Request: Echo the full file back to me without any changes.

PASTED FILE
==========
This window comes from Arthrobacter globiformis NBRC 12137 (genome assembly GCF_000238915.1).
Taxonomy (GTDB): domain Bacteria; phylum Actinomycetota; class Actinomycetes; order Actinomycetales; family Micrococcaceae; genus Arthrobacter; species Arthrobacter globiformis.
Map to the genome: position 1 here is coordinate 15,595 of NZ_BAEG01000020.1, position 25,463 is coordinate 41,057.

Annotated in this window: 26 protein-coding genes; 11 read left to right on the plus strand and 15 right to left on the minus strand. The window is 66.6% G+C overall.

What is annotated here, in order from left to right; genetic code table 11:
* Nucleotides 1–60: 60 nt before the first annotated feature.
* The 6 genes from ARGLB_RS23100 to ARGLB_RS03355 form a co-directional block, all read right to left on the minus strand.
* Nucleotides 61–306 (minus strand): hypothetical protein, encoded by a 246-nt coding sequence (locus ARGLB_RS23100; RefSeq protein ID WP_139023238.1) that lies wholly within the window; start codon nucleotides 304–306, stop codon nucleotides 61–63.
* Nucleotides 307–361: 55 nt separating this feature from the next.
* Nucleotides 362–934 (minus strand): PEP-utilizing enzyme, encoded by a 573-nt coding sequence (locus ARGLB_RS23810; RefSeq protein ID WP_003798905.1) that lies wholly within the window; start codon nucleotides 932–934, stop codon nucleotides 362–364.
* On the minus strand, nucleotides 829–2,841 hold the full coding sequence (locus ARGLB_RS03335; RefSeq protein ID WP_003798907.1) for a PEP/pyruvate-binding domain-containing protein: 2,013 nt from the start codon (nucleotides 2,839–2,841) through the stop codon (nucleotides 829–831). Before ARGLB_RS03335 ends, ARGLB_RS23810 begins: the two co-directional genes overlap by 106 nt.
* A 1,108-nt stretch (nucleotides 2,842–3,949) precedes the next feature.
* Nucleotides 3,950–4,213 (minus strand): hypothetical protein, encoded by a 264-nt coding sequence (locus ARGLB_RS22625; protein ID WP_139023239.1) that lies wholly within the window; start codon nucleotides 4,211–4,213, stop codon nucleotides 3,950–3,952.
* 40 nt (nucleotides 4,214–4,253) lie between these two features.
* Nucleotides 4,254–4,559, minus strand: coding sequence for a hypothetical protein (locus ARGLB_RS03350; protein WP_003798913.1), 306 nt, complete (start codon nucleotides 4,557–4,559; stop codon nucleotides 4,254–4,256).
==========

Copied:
This window comes from Arthrobacter globiformis NBRC 12137 (genome assembly GCF_000238915.1).
Taxonomy (GTDB): domain Bacteria; phylum Actinomycetota; class Actinomycetes; order Actinomycetales; family Micrococcaceae; genus Arthrobacter; species Arthrobacter globiformis.
Map to the genome: position 1 here is coordinate 15,595 of NZ_BAEG01000020.1, position 25,463 is coordinate 41,057.

Annotated in this window: 26 protein-coding genes; 11 read left to right on the plus strand and 15 right to left on the minus strand. The window is 66.6% G+C overall.

What is annotated here, in order from left to right; genetic code table 11:
* Nucleotides 1–60: 60 nt before the first annotated feature.
* The 6 genes from ARGLB_RS23100 to ARGLB_RS03355 form a co-directional block, all read right to left on the minus strand.
* Nucleotides 61–306 (minus strand): hypothetical protein, encoded by a 246-nt coding sequence (locus ARGLB_RS23100; RefSeq protein ID WP_139023238.1) that lies wholly within the window; start codon nucleotides 304–306, stop codon nucleotides 61–63.
* Nucleotides 307–361: 55 nt separating this feature from the next.
* Nucleotides 362–934 (minus strand): PEP-utilizing enzyme, encoded by a 573-nt coding sequence (locus ARGLB_RS23810; RefSeq protein ID WP_003798905.1) that lies wholly within the window; start codon nucleotides 932–934, stop codon nucleotides 362–364.
* On the minus strand, nucleotides 829–2,841 hold the full coding sequence (locus ARGLB_RS03335; RefSeq protein ID WP_003798907.1) for a PEP/pyruvate-binding domain-containing protein: 2,013 nt from the start codon (nucleotides 2,839–2,841) through the stop codon (nucleotides 829–831). Before ARGLB_RS03335 ends, ARGLB_RS23810 begins: the two co-directional genes overlap by 106 nt.
* A 1,108-nt stretch (nucleotides 2,842–3,949) precedes the next feature.
* Nucleotides 3,950–4,213 (minus strand): hypothetical protein, encoded by a 264-nt coding sequence (locus ARGLB_RS22625; protein ID WP_139023239.1) that lies wholly within the window; start codon nucleotides 4,211–4,213, stop codon nucleotides 3,950–3,952.
* 40 nt (nucleotides 4,214–4,253) lie between these two features.
* Nucleotides 4,254–4,559, minus strand: coding sequence for a hypothetical protein (locus ARGLB_RS03350; protein WP_003798913.1), 306 nt, complete (start codon nucleotides 4,557–4,559; stop codon nucleotides 4,254–4,256).